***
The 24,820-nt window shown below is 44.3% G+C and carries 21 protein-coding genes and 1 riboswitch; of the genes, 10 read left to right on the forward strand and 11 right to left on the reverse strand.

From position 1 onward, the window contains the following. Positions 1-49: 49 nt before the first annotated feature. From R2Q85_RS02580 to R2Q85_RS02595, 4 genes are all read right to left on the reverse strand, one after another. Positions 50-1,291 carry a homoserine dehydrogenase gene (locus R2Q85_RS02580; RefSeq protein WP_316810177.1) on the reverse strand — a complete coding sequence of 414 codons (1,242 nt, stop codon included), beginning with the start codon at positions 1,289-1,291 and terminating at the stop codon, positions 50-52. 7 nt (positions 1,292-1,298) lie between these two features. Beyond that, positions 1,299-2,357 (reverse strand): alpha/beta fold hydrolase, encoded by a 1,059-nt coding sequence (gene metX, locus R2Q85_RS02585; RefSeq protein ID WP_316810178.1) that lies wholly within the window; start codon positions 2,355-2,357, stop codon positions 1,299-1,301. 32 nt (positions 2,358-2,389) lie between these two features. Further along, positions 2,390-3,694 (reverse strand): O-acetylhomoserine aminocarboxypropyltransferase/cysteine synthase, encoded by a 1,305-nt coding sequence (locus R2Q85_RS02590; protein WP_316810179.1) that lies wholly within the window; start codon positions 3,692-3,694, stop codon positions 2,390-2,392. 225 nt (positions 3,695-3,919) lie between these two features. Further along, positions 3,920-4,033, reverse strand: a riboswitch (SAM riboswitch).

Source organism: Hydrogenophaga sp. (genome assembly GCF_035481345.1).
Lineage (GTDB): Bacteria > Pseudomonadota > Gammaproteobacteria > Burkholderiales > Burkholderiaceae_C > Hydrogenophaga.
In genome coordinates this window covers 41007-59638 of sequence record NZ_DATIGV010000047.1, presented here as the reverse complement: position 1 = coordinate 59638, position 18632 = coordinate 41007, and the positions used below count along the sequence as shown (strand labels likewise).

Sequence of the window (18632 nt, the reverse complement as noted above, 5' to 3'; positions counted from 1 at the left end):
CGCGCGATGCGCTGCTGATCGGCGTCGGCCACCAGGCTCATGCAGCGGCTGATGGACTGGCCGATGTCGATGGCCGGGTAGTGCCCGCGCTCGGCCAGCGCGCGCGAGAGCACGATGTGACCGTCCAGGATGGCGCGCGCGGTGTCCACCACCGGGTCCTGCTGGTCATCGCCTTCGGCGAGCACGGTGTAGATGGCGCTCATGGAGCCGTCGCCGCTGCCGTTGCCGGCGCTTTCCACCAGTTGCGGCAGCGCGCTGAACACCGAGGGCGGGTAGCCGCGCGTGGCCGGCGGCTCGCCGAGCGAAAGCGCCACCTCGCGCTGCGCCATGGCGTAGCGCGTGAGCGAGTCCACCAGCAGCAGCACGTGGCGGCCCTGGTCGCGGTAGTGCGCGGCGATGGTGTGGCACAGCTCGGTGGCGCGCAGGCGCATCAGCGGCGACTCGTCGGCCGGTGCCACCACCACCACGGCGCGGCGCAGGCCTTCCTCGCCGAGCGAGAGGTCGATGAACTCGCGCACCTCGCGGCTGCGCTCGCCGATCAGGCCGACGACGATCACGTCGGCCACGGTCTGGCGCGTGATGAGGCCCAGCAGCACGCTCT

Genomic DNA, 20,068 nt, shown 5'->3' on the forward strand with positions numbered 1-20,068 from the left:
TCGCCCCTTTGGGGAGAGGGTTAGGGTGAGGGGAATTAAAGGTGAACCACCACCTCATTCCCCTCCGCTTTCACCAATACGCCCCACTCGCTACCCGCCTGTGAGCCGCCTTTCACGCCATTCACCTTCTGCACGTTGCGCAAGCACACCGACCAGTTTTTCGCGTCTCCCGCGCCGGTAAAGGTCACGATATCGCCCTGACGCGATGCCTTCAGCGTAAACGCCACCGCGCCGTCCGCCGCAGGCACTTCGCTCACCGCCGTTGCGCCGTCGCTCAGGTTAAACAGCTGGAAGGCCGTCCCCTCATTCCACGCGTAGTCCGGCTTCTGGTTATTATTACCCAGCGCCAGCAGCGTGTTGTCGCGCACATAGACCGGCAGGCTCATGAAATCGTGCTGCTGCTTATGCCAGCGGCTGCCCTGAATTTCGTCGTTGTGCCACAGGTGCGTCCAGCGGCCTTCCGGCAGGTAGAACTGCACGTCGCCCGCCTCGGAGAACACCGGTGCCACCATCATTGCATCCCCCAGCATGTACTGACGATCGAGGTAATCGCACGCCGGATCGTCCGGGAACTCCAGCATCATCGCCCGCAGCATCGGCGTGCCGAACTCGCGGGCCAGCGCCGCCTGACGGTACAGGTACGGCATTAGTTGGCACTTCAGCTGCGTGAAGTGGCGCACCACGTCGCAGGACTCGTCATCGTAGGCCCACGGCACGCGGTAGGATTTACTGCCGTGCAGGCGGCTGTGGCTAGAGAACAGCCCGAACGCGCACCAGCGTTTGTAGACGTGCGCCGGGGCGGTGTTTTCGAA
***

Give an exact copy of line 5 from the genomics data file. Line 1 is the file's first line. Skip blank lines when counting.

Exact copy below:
In genome coordinates this window covers 41007-59638 of sequence record NZ_DATIGV010000047.1, presented here as the reverse complement: position 1 = coordinate 59638, position 18632 = coordinate 41007, and the positions used below count along the sequence as shown (strand labels likewise).